Can “I run out in the cave” mean both “I run out into the cave” and “I run out of the cave”?

For example, “jump on the couch” means “jump onto the couch” and “jump off the couch.”

1 Answer 1


I run out in the cave

If the meaning of run is to move quickly, the person seems to be entering and exiting the cave at the same time.

Perhaps you mean something like, While I am in the cave, I run out of it. No one would ever say that. If you run out of something, it is implied that were in it to begin with.

I run out into the cave

This might make sense if we imagine that the door of a house is a meter away from the entrance to a cave. Or perhaps a house has been constructed inside a cave. Someone speaking in a hurry might use it to mean I run out OF THE HOUSE into the cave. But seriously, these scenarios stretch the imagination.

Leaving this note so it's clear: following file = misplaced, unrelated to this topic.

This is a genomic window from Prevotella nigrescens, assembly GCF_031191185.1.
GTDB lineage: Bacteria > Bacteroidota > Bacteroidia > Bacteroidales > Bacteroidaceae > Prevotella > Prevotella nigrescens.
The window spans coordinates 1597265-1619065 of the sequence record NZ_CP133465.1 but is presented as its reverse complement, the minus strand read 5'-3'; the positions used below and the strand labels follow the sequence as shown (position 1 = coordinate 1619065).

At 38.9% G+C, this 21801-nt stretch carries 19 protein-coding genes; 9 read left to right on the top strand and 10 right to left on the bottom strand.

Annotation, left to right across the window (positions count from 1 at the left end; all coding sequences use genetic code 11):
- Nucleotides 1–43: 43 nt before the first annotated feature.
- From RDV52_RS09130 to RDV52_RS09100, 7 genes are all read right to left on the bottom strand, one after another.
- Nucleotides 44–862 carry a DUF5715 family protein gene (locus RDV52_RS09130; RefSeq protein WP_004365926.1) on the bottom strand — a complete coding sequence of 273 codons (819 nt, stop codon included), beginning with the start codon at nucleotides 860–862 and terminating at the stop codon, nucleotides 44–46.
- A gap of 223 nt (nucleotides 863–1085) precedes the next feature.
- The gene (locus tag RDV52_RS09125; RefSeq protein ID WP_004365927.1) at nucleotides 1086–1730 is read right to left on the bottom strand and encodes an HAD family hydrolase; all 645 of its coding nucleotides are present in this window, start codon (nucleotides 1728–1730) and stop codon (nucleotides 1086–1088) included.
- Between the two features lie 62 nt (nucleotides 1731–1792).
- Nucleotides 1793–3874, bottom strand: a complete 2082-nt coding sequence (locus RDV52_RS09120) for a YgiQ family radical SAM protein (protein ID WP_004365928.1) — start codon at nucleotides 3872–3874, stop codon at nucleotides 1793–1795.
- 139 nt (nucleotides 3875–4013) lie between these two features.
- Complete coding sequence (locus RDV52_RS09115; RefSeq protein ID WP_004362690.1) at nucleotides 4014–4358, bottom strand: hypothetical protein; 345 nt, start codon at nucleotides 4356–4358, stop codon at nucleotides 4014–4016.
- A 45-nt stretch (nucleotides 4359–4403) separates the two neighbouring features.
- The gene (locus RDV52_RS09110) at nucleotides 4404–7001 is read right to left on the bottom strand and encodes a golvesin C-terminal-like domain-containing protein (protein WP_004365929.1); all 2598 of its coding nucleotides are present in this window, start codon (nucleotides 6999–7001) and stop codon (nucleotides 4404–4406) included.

If you are referring to this couch question, none of the contributors agreed that jump on the couch can also mean jump off the couch. It is possible to imagine a situation where someone might mean that, but the situation would be so unusual that it is not worth the effort to think about it.

The only sentence that makes sense is this:

I run out of the cave

If the intended meaning is I leave the cave, and I am moving quickly by foot, then that is the normal way to say it.

You must log in to answer this question.